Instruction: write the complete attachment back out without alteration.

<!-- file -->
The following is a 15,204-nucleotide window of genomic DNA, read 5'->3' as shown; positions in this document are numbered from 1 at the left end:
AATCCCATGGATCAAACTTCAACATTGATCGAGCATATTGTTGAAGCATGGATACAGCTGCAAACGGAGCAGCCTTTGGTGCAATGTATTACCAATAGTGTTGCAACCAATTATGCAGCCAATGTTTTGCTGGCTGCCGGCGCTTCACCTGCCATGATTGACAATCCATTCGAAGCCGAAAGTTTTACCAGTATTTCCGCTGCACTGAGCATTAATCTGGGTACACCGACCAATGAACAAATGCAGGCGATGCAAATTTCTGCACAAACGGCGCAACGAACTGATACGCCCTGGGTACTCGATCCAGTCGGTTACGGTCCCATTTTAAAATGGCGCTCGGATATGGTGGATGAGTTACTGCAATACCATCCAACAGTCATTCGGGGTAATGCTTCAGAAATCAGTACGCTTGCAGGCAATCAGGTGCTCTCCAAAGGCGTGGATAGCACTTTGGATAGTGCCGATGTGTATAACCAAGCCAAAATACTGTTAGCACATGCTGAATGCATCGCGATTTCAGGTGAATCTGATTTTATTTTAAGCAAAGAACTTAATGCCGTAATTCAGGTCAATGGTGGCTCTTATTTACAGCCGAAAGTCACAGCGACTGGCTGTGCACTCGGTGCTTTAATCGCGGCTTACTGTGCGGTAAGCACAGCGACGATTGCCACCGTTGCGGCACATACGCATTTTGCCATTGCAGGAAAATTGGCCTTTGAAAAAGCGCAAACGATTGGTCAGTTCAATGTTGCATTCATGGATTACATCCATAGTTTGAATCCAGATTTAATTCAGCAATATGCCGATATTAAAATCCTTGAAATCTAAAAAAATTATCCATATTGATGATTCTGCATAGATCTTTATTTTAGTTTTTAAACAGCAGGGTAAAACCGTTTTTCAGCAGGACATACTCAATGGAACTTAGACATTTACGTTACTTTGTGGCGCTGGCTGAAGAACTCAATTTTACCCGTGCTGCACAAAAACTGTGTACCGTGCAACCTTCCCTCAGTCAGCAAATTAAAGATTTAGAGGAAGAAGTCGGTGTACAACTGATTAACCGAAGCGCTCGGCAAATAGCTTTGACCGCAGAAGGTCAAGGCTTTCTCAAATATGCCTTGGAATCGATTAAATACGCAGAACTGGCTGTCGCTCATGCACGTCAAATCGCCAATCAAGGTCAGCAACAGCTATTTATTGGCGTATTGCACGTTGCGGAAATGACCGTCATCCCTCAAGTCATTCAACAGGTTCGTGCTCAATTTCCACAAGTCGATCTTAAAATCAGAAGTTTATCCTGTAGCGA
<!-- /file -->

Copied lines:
The following is a 15,204-nucleotide window of genomic DNA, read 5'->3' as shown; positions in this document are numbered from 1 at the left end:
AATCCCATGGATCAAACTTCAACATTGATCGAGCATATTGTTGAAGCATGGATACAGCTGCAAACGGAGCAGCCTTTGGTGCAATGTATTACCAATAGTGTTGCAACCAATTATGCAGCCAATGTTTTGCTGGCTGCCGGCGCTTCACCTGCCATGATTGACAATCCATTCGAAGCCGAAAGTTTTACCAGTATTTCCGCTGCACTGAGCATTAATCTGGGTACACCGACCAATGAACAAATGCAGGCGATGCAAATTTCTGCACAAACGGCGCAACGAACTGATACGCCCTGGGTACTCGATCCAGTCGGTTACGGTCCCATTTTAAAATGGCGCTCGGATATGGTGGATGAGTTACTGCAATACCATCCAACAGTCATTCGGGGTAATGCTTCAGAAATCAGTACGCTTGCAGGCAATCAGGTGCTCTCCAAAGGCGTGGATAGCACTTTGGATAGTGCCGATGTGTATAACCAAGCCAAAATACTGTTAGCACATGCTGAATGCATCGCGATTTCAGGTGAATCTGATTTTATTTTAAGCAAAGAACTTAATGCCGTAATTCAGGTCAATGGTGGCTCTTATTTACAGCCGAAAGTCACAGCGACTGGCTGTGCACTCGGTGCTTTAATCGCGGCTTACTGTGCGGTAAGCACAGCGACGATTGCCACCGTTGCGGCACATACGCATTTTGCCATTGCAGGAAAATTGGCCTTTGAAAAAGCGCAAACGATTGGTCAGTTCAATGTTGCATTCATGGATTACATCCATAGTTTGAATCCAGATTTAATTCAGCAATATGCCGATATTAAAATCCTTGAAATCTAAAAAAATTATCCATATTGATGATTCTGCATAGATCTTTATTTTAGTTTTTAAACAGCAGGGTAAAACCGTTTTTCAGCAGGACATACTCAATGGAACTTAGACATTTACGTTACTTTGTGGCGCTGGCTGAAGAACTCAATTTTACCCGTGCTGCACAAAAACTGTGTACCGTGCAACCTTCCCTCAGTCAGCAAATTAAAGATTTAGAGGAAGAAGTCGGTGTACAACTGATTAACCGAAGCGCTCGGCAAATAGCTTTGACCGCAGAAGGTCAAGGCTTTCTCAAATATGCCTTGGAATCGATTAAATACGCAGAACTGGCTGTCGCTCATGCACGTCAAATCGCCAATCAAGGTCAGCAACAGCTATTTATTGGCGTATTGCACGTTGCGGAAATGACCGTCATCCCTCAAGTCATTCAACAGGTTCGTGCTCAATTTCCACAAGTCGATCTTAAAATCAGAAGTTTATCCTGTAGCGA